A new West Asia is emerging and India must engage at the highest level and help shape this change, says Saeed Naqvi
‘Jup raha hai aaj maala ek Hindu ki Arab
Barhaman zaade mein shaan e dilbari aisi tau ho
Hikmat e Pandit Jawaharlal Nehru ki kasam
Mar mitey Islam jispey kafiri aisi to ho’
'Arabs are chanting the name of a Hindu,
Just look at the heart winning prince among Brahmins,
Behold the statesmanship of Pandit Jawahar Lal Nehru,
World of Islam lies at the feet of this non believer, free of sins.’
There is a great deal to despair about Nehru's legacy, but another occasion for that. Here, the poet is spot on, eulogising India’s first prime minister as he led the newly independent nation, charting a course that was more or less equidistant between the power blocs.
In effect New Delhi leaned more towards Moscow because it happened to be geographically nearer home. Also, in the early aftermath of decolonisation, socialism, not capitalism, was the fashionable creed. That free enterprise was required as an ingredient in the early stages of nation building was recognised. What was accepted, therefore, was a “mixed” economy.
As leader of the non-aligned and the Afro-Asian bloc, Nehru was more equal than others, even above Gamal Abdel Nasser. The grouping consisted of 52 Muslim countries too. In all of these Nehru and India were respected a notch above the rest -- Indian civilisation trumped religious differences.
There is an exquisite irony involved in the verse I have translated at the outset: it was written by Raees Amrohvi, a Pakistani. It was composed at an early stage of our relations when a compulsive hostility was not the guiding principle of policy towards each other.
There are several points to note here. Despite the fact that Pakistan was a theocratic, Islamic republic, there was no Pakistani leader Raees could think of and which the Arab world was familiar with. The national movement under Mahatma Gandhi’s leadership had boosted Indian prestige way above religious denominations. It is the cobwebs of our minds which have allowed Hindu-Muslim complications to multiply.
Groupings did come up which were hostile to India but these did not derive strength from an Islamic bond. For instance, New Delhi cast a wary glance on the Ankara, Teheran, Islamabad axis. But neither Ataturk’s Turkey nor the Shah’s Iran (or even Ayub Khan’s Pakistan, for that matter) were attached to Islamism. It was an American sponsored axis in the context of the cold war.
It is generally not recognised that Organisation of Islamic cooperation was a grouping of pro west Muslim states which, under Western prodding, tried to embarrass New Delhi on issues like Kashmir. This was almost always neutralised by deft diplomatic handling. At the Casablanca summit of the OIC in 1995, Prime Minister, PV Narasimha Rao allowed Kashmiri leaders like Moulvi Mohammad Farooq to attend the summit. Their attendance was not even noticed by the summiteers.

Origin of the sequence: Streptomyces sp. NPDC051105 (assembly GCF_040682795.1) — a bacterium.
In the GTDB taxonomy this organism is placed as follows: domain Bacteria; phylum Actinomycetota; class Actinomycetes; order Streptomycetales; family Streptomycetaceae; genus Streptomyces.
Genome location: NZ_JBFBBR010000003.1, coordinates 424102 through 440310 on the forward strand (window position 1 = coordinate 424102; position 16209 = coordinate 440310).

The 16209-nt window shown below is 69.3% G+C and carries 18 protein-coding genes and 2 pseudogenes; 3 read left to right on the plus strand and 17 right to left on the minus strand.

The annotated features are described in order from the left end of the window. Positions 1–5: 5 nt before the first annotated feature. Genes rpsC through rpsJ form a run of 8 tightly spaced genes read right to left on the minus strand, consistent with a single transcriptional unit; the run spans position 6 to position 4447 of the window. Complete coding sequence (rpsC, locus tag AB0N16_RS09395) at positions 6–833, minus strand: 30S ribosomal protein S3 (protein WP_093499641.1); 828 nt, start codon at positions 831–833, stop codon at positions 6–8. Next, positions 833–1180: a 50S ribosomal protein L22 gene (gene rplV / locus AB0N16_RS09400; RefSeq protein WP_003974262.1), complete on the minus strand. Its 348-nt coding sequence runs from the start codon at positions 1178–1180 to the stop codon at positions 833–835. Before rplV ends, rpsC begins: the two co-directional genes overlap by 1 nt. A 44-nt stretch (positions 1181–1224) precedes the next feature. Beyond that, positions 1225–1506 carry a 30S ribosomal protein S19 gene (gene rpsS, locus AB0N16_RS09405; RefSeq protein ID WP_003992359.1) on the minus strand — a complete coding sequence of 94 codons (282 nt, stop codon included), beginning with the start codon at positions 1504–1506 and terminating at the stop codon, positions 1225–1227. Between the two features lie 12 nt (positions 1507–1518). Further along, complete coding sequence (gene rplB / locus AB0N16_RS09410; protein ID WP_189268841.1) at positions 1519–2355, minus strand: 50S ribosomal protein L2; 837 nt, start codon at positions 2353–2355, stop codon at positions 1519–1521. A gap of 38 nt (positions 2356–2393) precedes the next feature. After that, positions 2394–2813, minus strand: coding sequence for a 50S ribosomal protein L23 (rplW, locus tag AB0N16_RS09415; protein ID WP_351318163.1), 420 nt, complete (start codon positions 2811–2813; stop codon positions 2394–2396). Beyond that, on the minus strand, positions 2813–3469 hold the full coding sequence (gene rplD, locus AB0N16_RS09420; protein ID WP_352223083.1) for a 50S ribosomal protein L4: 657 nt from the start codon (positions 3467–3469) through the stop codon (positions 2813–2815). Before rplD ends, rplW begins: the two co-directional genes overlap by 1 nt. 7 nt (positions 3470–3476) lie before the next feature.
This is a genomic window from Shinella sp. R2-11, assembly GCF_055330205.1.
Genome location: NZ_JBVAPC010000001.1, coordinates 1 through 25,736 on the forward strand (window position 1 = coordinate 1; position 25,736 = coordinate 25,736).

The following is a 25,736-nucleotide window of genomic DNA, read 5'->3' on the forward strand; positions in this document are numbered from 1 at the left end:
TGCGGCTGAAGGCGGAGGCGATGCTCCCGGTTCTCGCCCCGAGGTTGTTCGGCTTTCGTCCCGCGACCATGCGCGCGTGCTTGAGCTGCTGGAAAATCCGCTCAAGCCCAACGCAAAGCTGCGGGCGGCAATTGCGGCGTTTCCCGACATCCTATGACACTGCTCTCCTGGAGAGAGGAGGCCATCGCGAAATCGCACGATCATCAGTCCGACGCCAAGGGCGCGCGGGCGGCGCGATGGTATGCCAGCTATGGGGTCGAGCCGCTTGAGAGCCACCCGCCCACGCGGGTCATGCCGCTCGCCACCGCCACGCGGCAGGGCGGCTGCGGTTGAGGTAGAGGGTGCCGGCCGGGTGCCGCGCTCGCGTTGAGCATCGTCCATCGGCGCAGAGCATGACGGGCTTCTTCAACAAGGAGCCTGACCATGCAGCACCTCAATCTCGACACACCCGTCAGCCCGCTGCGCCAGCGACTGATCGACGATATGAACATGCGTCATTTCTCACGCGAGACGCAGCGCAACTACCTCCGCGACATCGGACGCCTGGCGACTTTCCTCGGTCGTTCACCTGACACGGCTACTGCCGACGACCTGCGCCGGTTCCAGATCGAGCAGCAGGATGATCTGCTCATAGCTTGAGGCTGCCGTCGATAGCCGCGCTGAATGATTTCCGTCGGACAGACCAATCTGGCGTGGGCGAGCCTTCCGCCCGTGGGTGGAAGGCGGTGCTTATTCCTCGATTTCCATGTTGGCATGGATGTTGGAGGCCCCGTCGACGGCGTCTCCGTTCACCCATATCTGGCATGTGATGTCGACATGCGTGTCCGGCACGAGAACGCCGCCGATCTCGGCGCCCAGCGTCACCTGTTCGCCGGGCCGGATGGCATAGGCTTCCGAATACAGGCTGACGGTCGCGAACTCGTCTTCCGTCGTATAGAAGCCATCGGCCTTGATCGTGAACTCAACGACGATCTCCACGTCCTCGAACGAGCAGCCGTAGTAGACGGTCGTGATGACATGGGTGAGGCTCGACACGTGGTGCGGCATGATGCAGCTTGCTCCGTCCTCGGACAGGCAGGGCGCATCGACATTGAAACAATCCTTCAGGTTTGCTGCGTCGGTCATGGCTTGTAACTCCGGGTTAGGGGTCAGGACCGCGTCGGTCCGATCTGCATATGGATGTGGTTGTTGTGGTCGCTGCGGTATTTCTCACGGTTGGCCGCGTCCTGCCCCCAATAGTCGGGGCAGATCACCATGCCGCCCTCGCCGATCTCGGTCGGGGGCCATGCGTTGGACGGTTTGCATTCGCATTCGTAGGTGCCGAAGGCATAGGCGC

The collapse of the Soviet Union in 1990 caught India in a bind. The departure of the Soviets from Afghanistan caused the spare, Jehadi energy to turn upon Kashmir. Jobless Jehadists also found their way to Egypt, Algeria and beyond. West’s sponsorship of Jehadism in Afghanistan in the 80s is still extracting a heavy price.
American triumphalism after the Cold War expressed itself in the biggest military expedition since the Second World War. Operation Desert Storm in February 1992 was followed by the occupation of Iraq in April 2003. Between these dates was 9/11 leading to the occupation of Afghanistan in November 2001.
These developments were accompanied by saturation TV coverage. The newly created global media beamed images mornings and evenings. The world watched in its drawing rooms the defeat of societies like Afghanistan and Iraq and a relentless targeting of terrorism, with Muslims in primary focus. This became part of 24X7 TV in India as well. Islamophobia infected India too. That is why the Gujarat pogrom of 2002 was India’s first communal catastrophe boosted by a global anti-Muslim atmosphere.
The altered world situation did warrant a total recasting of foreign policy. But instead of reordering foreign policy according to its lights, New Delhi allowed an impression to grow that it would follow American lead in foreign affairs.
In this frame of mind, New Delhi agreed to the proposition that it would help the US administer the Kurdish north of Iraq. Ships were loaded with military hardware, troops were in readiness to travel to northern Iraq. New Delhi was willing to partner the US in the occupation of Iraq. Yes, it is true.
Only prime minister Atal Bihari Vajpayee kept his counsel. He was opposed to the expedition and he made his opposition known in his own way. On April 9, 2003, he saw Saddam Hussain’s statue being pulled down in Baghdad’s Firdaus Square.
Vajpayee drew a conclusion exactly the opposite from his cabinet. On April 18, he arrived in Srinagar. Remember, after the December 13, 2001, attack on Indian Parliament, Indian and Pakistani forces were in a posture of collision. But he surprised everybody by holding out his hand to Pakistan. An awesome power has arisen, he said. All local quarrels must be ended for greater regional cooperation.
Not only was Manmohan Singh not able to demonstrate comparable spine, he turned out to be the most obsequious of all prime mnisters, even after the unipolar-world-moment had passed.
This is the state of play when Prime Minister Narendra Modi takes charge. So far he has sketched a balanced design in foreign affairs. He must also place West Asia on his radar because this vital part of our near abroad is in rapid change. A new West Asia is emerging. We must engage at the highest level and help shape this change, taking heart from Raees Amrohvi’s optimism many moons ago.